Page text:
What I DO have patience for are interactive museums. In that regard, the Children’s Museum of Houston truly did not disappoint. I can totally see why it was voted the No. 1 Children’s Museum in America. There were so many exhibits there that even Kelvin and I were excited to participate in, and as a teacher, I really appreciate the way that each space was meant for children to really explore and learn. They have this section called Kidtropolis (very clearly sponsored by Bank of America) in which each kid gets an allowance to use in navigating this little city complete with a bank, grocery store, stock exchange, clinic, and more! They also have a dedicated makerspace for tinkering, testing, and experimenting, as well as a whole area for tots on the second floor. At 2 months, Andy was still too young to really make good use of the space (save for this one section in which you could sit and listen to lullabies), but if he had been able to grasp things (and if he had been awake), I would have been very comfortable spending a good amount of time with him in the tot zone.

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Here’s a short clip of what Kelvin learned.

Last but not least, you can’t visit Houston without spending a bit of time in Hermann Park (especially if you look at how many of the attractions below are actually around or in Hermann Park). We would have loved to catch an outdoor concert at the Miller Outdoor Theatre, but alas, our schedule did not allow for it. However, we did have lunch there at Pinewood Cafe and rode the 20-minute long train ride ($3.25 pp). Good times.

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Children’s Museum of Houston / 1500 Binz Street, Houston / website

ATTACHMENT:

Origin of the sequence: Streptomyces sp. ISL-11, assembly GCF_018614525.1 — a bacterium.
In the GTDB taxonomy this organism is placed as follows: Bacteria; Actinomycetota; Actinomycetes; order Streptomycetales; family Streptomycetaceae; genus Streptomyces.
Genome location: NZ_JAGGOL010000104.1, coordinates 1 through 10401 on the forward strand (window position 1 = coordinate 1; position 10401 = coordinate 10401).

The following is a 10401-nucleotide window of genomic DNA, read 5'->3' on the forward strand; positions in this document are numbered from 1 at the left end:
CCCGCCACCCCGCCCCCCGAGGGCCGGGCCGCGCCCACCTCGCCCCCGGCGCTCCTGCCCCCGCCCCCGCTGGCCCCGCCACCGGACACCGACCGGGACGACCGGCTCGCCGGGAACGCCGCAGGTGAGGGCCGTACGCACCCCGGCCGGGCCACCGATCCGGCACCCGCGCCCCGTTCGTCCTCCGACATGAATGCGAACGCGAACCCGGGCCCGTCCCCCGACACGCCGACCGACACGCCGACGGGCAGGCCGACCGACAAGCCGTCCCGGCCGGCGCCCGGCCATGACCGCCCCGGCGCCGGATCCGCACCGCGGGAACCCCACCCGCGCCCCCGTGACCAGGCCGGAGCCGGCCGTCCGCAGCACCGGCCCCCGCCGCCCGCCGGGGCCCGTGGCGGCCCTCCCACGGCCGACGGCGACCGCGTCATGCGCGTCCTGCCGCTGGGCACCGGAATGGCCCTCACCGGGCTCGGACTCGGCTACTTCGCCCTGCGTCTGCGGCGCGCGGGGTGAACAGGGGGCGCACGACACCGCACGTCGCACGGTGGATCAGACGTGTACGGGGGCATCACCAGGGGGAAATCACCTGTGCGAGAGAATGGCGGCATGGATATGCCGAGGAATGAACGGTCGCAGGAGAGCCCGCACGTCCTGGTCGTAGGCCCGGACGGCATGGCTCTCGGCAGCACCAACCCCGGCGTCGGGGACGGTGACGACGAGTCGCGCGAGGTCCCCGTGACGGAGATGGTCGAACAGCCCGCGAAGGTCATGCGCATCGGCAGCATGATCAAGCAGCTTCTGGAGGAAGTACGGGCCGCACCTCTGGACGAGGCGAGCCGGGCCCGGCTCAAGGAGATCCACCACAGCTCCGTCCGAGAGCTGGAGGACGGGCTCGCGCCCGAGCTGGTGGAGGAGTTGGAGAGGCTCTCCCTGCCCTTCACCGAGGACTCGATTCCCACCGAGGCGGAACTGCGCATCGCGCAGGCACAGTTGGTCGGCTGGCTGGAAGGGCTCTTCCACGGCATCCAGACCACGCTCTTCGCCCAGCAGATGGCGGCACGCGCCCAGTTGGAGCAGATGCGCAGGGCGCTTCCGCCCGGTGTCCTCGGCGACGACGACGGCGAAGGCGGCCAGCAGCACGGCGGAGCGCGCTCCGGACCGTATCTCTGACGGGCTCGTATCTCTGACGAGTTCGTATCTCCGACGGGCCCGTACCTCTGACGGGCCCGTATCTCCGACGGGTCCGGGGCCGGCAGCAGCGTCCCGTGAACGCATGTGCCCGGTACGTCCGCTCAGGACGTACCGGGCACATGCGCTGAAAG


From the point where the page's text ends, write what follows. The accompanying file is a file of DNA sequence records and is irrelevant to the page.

Discovery Green
 / 1500 McKinney Street, Houston / website
Hermann Park / 1700 Hermann Park Drive, Houston / website
Houston Museum of Natural Science
/ 5555 Hermann Park Drive, Houston / website
Houston Zoo
 / 6200 Hermann Park Drive, Houston / website
Minute Maid Park / 501 Crawford Street, Houston / website

DINE

Hands down one of the most important thing of all when we travel – good food. Prior to any trip, I tend to spend (a long) time scouring websites and urbanspoon and yelp to figure out where we should eat. This trip was no exception. I’m happy to report that almost all of the places we visited were home runs.

The very first night, we ate at Pondicheri in Upper Kirby. The thalis (their rendition of a sampling platter) were good to get a sense of what they offer, but nothing to write home about. What was delicious were their goat samosas, though perhaps a bit steep in price, at $9 for 2. The filling was moist and everything was well-integrated. Also, they have a bake lab there (who doesn’t love baked goods?) and we had an absolutely delicious coconut mint cookie. Funny story – we actually just needed change for our bus fare back downtown, but we got this sweet surprise in return!